Remember the dreaded "error 53?" Apple apologised for the bug in early 2016, when it turned out its iPhone 6 and 6 Plus smartphones were being bricked if the user had the home button repaired somewhere other than Apple.
Now Australia's top consumer watchdog is taking on the company for allegedly refusing to fix defective devices if they'd been repaired by an unauthorised third party—even if the repair was for something unrelated to the bug, like a cracked screen.
On Thursday, the Australian Competition and Consumer Commission (ACCC) announced it was beginning proceedings in Federal Court against Apple for "false, misleading, or deceptive representations about consumer rights."
To recap, error 53 occurred when a user tried to update their product to the latest version of iOS. At that point, the software automatically checked the Touch ID sensor, and if it found it did not match the rest of the hardware — probably because a third party had fixed or replaced it — the phone might stop functioning all together.
Apple told Mashable in Feb. 2016 that error 53 was the result of a failed security test, designed to check whether Touch ID worked properly before the device left the factory. It released a software update to fix the issue.
"We apologize for any inconvenience, this was designed to be a factory test and was not intended to affect customers," it said at the time. "Customers who paid for an out-of-warranty replacement of their device based on this issue should contact AppleCare about a reimbursement."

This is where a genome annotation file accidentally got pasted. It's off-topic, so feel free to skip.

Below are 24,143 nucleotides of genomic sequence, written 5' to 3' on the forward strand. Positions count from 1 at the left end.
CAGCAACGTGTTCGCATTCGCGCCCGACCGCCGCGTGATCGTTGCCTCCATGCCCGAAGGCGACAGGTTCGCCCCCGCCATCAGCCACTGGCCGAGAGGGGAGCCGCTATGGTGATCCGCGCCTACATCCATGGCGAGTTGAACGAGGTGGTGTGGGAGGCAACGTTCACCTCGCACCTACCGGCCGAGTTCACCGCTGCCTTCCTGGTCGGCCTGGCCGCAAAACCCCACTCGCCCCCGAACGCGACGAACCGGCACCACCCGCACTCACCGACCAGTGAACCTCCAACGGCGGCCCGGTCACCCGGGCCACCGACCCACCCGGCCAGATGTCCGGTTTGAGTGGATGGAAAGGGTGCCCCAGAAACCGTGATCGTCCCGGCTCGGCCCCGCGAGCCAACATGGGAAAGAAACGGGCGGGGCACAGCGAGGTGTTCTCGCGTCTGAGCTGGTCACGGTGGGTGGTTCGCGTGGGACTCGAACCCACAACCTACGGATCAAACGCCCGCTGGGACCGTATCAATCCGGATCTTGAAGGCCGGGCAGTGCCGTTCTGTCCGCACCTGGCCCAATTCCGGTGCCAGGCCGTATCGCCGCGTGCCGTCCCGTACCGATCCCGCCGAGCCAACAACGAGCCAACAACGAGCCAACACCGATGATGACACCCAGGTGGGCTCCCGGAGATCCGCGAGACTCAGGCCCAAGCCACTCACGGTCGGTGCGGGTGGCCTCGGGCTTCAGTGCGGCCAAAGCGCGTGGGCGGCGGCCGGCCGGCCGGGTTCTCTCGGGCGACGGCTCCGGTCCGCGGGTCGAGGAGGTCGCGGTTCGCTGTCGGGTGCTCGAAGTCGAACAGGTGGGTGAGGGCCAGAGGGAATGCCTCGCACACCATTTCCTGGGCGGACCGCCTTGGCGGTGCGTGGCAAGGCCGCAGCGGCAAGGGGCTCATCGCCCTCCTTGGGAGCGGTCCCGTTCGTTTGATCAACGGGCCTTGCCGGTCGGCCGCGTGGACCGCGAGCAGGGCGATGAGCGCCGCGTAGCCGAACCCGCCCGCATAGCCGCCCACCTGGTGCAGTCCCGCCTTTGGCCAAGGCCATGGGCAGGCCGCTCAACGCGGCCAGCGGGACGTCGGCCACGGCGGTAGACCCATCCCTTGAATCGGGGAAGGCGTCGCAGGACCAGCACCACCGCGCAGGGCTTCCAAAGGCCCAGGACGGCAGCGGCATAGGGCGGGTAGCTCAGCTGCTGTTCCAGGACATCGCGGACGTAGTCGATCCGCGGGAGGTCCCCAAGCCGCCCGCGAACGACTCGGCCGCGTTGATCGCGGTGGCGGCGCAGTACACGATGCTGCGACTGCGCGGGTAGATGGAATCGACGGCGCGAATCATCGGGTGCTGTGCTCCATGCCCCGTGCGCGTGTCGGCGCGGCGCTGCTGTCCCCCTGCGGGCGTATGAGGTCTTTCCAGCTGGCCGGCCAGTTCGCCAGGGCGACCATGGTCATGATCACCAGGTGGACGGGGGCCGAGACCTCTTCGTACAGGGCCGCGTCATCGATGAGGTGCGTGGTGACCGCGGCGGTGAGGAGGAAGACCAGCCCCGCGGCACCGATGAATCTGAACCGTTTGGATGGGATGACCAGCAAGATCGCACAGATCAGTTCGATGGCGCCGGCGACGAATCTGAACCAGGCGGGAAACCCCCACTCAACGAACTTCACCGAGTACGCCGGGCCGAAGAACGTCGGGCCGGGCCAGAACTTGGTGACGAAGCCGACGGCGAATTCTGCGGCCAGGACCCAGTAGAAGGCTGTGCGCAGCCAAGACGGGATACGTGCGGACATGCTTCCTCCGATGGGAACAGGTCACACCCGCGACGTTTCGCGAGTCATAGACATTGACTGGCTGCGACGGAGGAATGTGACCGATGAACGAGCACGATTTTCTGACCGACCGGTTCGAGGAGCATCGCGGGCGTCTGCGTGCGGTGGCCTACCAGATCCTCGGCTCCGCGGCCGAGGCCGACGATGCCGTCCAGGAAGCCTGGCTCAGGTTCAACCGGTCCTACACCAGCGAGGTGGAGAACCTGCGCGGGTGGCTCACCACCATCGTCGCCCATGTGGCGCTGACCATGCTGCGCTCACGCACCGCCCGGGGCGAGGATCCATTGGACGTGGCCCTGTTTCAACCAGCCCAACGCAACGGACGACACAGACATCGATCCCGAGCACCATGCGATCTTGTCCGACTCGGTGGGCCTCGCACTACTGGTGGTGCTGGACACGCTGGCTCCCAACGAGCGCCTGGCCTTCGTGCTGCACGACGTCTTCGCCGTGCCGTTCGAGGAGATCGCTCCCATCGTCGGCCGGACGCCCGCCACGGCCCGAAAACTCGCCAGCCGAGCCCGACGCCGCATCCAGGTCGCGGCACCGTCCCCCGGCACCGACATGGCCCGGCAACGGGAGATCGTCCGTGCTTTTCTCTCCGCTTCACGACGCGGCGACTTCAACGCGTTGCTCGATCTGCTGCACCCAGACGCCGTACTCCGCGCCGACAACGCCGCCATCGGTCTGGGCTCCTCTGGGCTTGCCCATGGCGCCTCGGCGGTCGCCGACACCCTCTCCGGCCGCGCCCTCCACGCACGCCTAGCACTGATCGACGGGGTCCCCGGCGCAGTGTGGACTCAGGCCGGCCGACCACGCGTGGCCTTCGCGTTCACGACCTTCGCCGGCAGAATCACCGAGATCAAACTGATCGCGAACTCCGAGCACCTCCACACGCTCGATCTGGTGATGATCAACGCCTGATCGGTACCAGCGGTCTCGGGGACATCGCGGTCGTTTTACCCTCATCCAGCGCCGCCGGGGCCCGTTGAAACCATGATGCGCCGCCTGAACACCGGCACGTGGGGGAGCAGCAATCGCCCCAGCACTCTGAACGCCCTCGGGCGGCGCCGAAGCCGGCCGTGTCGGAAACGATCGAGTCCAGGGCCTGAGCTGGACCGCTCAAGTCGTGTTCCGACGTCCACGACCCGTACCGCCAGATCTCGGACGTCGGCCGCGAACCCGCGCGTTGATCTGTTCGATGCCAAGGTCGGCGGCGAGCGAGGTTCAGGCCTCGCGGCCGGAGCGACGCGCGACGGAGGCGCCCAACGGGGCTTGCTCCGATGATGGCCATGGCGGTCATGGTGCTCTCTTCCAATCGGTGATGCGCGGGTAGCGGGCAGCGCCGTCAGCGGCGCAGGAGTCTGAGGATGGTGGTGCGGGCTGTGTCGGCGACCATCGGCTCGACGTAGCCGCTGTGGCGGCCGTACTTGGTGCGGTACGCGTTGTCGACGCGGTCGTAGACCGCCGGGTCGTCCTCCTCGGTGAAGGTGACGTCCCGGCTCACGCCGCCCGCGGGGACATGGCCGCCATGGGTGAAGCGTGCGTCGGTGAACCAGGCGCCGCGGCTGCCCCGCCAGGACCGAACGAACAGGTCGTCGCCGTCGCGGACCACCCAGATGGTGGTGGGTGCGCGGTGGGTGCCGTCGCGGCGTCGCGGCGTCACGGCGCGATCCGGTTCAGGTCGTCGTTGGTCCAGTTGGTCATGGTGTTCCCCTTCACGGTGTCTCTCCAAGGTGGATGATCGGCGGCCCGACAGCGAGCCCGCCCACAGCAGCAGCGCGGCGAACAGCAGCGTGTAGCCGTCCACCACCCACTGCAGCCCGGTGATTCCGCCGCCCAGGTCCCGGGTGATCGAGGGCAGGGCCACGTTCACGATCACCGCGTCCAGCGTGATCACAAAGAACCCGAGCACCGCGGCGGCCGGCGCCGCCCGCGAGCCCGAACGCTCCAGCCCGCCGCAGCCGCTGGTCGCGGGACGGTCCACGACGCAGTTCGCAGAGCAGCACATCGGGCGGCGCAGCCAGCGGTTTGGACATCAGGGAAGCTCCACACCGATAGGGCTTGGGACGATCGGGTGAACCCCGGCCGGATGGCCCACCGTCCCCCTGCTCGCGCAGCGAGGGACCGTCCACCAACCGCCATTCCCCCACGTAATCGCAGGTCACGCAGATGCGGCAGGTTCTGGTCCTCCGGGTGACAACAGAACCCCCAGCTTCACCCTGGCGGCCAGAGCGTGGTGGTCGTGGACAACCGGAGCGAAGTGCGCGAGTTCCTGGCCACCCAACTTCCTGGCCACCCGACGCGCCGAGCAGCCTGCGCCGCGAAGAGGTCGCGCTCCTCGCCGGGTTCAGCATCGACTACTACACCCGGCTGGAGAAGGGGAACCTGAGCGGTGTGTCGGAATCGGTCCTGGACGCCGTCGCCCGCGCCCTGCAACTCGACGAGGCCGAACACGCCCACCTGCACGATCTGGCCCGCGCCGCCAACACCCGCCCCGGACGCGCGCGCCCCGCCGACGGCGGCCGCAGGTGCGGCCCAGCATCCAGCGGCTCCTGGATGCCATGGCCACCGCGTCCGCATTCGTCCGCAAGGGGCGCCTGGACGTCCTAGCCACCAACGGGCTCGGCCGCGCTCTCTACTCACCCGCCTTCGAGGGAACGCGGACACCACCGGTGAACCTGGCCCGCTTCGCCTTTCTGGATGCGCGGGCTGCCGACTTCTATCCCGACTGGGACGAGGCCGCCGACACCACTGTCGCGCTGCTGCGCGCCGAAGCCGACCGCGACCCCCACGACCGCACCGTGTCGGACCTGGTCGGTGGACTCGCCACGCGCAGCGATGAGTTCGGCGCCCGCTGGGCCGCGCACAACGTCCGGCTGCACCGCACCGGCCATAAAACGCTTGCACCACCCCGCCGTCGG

It now has a page dedicated to what to do if you see an error 53 on your smartphone.
According to the ACCC, having your iPhone repaired somewhere other than Apple doesn't automatically extinguish your right to have Apple fix your smartphone after it's been bricked by the company's own software error.
"Consumer guarantee rights under the Australian Consumer Law exist independently of any manufacturer's warranty and are not extinguished simply because a consumer has goods repaired by a third party," ACCC Chairman Rod Sims said in a statement.
"As consumer goods become increasingly complex, businesses also need to remember that consumer rights extend to any software or software updates loaded onto those goods."
Dimi Ioannou, principal at Australian law firm Maurice Blackburn, said that when a consumer buys a product, they're entitled to expect it to work and not need repair or replacement.
Under Australian consumer law, customers have the right to ask the retailer to fix the fault for free, she explained. Such consumer guarantees exist regardless of whether the consumer had a product fixed by a third party.
"They shouldn't be penalised for shopping around for the best deal on repairs," she said. "Apple products aren't cheap."
Furthermore, according to Ioannou, manufacturers can't enforce a monopoly on product repairs.
Apple has been contacted for comment.
UPDATE: April 6, 2017, 4:17 p.m. AEST Added comment from Dimi Ioannou.